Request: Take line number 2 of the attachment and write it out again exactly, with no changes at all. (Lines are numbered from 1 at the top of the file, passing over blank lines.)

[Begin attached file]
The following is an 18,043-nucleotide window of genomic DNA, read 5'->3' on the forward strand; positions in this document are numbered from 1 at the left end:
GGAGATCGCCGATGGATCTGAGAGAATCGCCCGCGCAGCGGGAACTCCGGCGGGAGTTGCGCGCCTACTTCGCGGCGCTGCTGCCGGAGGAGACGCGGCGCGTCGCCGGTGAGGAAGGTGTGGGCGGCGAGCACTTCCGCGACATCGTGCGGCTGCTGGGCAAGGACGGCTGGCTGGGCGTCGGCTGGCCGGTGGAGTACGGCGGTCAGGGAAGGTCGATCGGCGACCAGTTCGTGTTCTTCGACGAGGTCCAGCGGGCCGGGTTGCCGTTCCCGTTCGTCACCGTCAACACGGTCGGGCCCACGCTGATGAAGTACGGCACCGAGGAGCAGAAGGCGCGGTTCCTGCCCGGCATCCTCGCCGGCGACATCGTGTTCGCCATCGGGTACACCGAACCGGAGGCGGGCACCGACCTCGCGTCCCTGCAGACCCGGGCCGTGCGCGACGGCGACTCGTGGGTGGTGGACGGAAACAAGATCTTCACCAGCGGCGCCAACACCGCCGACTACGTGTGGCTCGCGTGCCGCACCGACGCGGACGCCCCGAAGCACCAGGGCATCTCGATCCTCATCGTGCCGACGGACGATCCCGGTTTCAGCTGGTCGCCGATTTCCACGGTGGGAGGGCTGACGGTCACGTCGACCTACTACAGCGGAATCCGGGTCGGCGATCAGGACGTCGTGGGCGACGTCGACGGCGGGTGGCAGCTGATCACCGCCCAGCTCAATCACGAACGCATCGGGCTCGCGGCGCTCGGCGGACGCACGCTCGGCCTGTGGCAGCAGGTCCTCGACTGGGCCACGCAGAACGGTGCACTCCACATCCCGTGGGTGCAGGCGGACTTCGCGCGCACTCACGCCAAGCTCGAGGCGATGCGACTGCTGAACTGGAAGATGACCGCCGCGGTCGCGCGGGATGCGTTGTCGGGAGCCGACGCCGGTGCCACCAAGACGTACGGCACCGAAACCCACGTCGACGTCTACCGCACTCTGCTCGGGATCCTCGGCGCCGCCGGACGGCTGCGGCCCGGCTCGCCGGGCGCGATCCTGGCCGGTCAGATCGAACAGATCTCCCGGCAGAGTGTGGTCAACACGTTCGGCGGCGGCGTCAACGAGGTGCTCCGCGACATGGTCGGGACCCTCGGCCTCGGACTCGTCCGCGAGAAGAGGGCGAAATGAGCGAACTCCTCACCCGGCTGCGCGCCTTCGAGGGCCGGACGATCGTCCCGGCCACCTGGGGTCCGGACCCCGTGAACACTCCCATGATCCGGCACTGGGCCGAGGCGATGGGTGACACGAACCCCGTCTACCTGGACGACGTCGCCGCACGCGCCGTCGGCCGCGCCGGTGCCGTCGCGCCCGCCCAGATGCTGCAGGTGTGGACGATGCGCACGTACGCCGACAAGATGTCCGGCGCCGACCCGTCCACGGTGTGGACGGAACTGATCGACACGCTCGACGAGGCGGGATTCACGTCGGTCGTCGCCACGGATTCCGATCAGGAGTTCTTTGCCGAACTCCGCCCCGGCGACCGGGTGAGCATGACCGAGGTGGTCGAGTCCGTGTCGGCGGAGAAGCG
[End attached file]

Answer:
GGAGATCGCCGATGGATCTGAGAGAATCGCCCGCGCAGCGGGAACTCCGGCGGGAGTTGCGCGCCTACTTCGCGGCGCTGCTGCCGGAGGAGACGCGGCGCGTCGCCGGTGAGGAAGGTGTGGGCGGCGAGCACTTCCGCGACATCGTGCGGCTGCTGGGCAAGGACGGCTGGCTGGGCGTCGGCTGGCCGGTGGAGTACGGCGGTCAGGGAAGGTCGATCGGCGACCAGTTCGTGTTCTTCGACGAGGTCCAGCGGGCCGGGTTGCCGTTCCCGTTCGTCACCGTCAACACGGTCGGGCCCACGCTGATGAAGTACGGCACCGAGGAGCAGAAGGCGCGGTTCCTGCCCGGCATCCTCGCCGGCGACATCGTGTTCGCCATCGGGTACACCGAACCGGAGGCGGGCACCGACCTCGCGTCCCTGCAGACCCGGGCCGTGCGCGACGGCGACTCGTGGGTGGTGGACGGAAACAAGATCTTCACCAGCGGCGCCAACACCGCCGACTACGTGTGGCTCGCGTGCCGCACCGACGCGGACGCCCCGAAGCACCAGGGCATCTCGATCCTCATCGTGCCGACGGACGATCCCGGTTTCAGCTGGTCGCCGATTTCCACGGTGGGAGGGCTGACGGTCACGTCGACCTACTACAGCGGAATCCGGGTCGGCGATCAGGACGTCGTGGGCGACGTCGACGGCGGGTGGCAGCTGATCACCGCCCAGCTCAATCACGAACGCATCGGGCTCGCGGCGCTCGGCGGACGCACGCTCGGCCTGTGGCAGCAGGTCCTCGACTGGGCCACGCAGAACGGTGCACTCCACATCCCGTGGGTGCAGGCGGACTTCGCGCGCACTCACGCCAAGCTCGAGGCGATGCGACTGCTGAACTGGAAGATGACCGCCGCGGTCGCGCGGGATGCGTTGTCGGGAGCCGACGCCGGTGCCACCAAGACGTACGGCACCGAAACCCACGTCGACGTCTACCGCACTCTGCTCGGGATCCTCGGCGCCGCCGGACGGCTGCGGCCCGGCTCGCCGGGCGCGATCCTGGCCGGTCAGATCGAACAGATCTCCCGGCAGAGTGTGGTCAACACGTTCGGCGGCGGCGTCAACGAGGTGCTCCGCGACATGGTCGGGACCCTCGGCCTCGGACTCGTCCGCGAGAAGAGGGCGAAATGAGCGAACTCCTCACCCGGCTGCGCGCCTTCGAGGGCCGGACGATCGTCCCGGCCACCTGGGGTCCGGACCCCGTGAACACTCCCATGATCCGGCACTGGGCCGAGGCGATGGGTGACACGAACCCCGTCTACCTGGACGACGTCGCCGCACGCGCCGTCGGCCGCGCCGGTGCCGTCGCGCCCGCCCAGATGCTGCAGGTGTGGACGATGCGCACGTACGCCGACAAGATGTCCGGCGCCGACCCGTCCACGGTGTGGACGGAACTGATCGACACGCTCGACGAGGCGGGATTCACGTCGGTCGTCGCCACGGATTCCGATCAGGAGTTCTTTGCCGAACTCCGCCCCGGCGACCGGGTGAGCATGACCGAGGTGGTCGAGTCCGTGTCGGCGGAGAAGCG